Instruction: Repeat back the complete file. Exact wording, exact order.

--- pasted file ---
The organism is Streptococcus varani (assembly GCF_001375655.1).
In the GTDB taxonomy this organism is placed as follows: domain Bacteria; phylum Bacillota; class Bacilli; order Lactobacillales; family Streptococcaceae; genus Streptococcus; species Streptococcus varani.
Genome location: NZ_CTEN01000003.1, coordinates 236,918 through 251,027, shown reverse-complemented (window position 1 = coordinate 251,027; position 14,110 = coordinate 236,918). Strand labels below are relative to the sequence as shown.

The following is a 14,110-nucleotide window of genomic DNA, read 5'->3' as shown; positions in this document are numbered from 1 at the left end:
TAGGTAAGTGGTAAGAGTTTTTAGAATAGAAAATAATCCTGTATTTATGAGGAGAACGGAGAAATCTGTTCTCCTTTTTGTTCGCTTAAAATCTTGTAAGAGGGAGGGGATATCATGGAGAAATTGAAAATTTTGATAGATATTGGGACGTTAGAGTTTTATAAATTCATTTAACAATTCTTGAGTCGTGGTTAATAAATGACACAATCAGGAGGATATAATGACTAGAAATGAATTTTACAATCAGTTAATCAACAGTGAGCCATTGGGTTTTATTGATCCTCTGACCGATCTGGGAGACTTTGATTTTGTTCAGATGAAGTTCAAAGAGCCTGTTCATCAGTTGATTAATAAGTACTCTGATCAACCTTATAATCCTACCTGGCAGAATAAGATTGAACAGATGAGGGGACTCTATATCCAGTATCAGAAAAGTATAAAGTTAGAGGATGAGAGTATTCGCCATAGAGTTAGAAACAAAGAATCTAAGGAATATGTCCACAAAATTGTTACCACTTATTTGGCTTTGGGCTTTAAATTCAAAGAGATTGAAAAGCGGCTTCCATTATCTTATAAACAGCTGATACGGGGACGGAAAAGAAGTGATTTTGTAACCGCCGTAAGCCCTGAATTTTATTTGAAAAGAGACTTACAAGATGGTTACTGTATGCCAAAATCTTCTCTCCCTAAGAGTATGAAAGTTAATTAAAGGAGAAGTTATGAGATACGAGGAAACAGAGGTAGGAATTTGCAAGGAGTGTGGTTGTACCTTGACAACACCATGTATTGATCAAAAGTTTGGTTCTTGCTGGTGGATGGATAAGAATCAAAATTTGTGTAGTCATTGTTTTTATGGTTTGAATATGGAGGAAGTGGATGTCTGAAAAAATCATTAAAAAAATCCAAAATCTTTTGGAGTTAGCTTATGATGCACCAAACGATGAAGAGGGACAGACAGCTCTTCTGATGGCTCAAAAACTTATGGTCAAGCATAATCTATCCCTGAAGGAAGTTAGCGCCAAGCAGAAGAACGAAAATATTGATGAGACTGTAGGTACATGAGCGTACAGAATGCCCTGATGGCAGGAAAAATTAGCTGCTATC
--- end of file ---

The organism is Streptococcus varani (assembly GCF_001375655.1).
In the GTDB taxonomy this organism is placed as follows: domain Bacteria; phylum Bacillota; class Bacilli; order Lactobacillales; family Streptococcaceae; genus Streptococcus; species Streptococcus varani.
Genome location: NZ_CTEN01000003.1, coordinates 236,918 through 251,027, shown reverse-complemented (window position 1 = coordinate 251,027; position 14,110 = coordinate 236,918). Strand labels below are relative to the sequence as shown.

The following is a 14,110-nucleotide window of genomic DNA, read 5'->3' as shown; positions in this document are numbered from 1 at the left end:
TAGGTAAGTGGTAAGAGTTTTTAGAATAGAAAATAATCCTGTATTTATGAGGAGAACGGAGAAATCTGTTCTCCTTTTTGTTCGCTTAAAATCTTGTAAGAGGGAGGGGATATCATGGAGAAATTGAAAATTTTGATAGATATTGGGACGTTAGAGTTTTATAAATTCATTTAACAATTCTTGAGTCGTGGTTAATAAATGACACAATCAGGAGGATATAATGACTAGAAATGAATTTTACAATCAGTTAATCAACAGTGAGCCATTGGGTTTTATTGATCCTCTGACCGATCTGGGAGACTTTGATTTTGTTCAGATGAAGTTCAAAGAGCCTGTTCATCAGTTGATTAATAAGTACTCTGATCAACCTTATAATCCTACCTGGCAGAATAAGATTGAACAGATGAGGGGACTCTATATCCAGTATCAGAAAAGTATAAAGTTAGAGGATGAGAGTATTCGCCATAGAGTTAGAAACAAAGAATCTAAGGAATATGTCCACAAAATTGTTACCACTTATTTGGCTTTGGGCTTTAAATTCAAAGAGATTGAAAAGCGGCTTCCATTATCTTATAAACAGCTGATACGGGGACGGAAAAGAAGTGATTTTGTAACCGCCGTAAGCCCTGAATTTTATTTGAAAAGAGACTTACAAGATGGTTACTGTATGCCAAAATCTTCTCTCCCTAAGAGTATGAAAGTTAATTAAAGGAGAAGTTATGAGATACGAGGAAACAGAGGTAGGAATTTGCAAGGAGTGTGGTTGTACCTTGACAACACCATGTATTGATCAAAAGTTTGGTTCTTGCTGGTGGATGGATAAGAATCAAAATTTGTGTAGTCATTGTTTTTATGGTTTGAATATGGAGGAAGTGGATGTCTGAAAAAATCATTAAAAAAATCCAAAATCTTTTGGAGTTAGCTTATGATGCACCAAACGATGAAGAGGGACAGACAGCTCTTCTGATGGCTCAAAAACTTATGGTCAAGCATAATCTATCCCTGAAGGAAGTTAGCGCCAAGCAGAAGAACGAAAATATTGATGAGACTGTAGGTACATGAGCGTACAGAATGCCCTGATGGCAGGAAAAATTAGCTGCTATC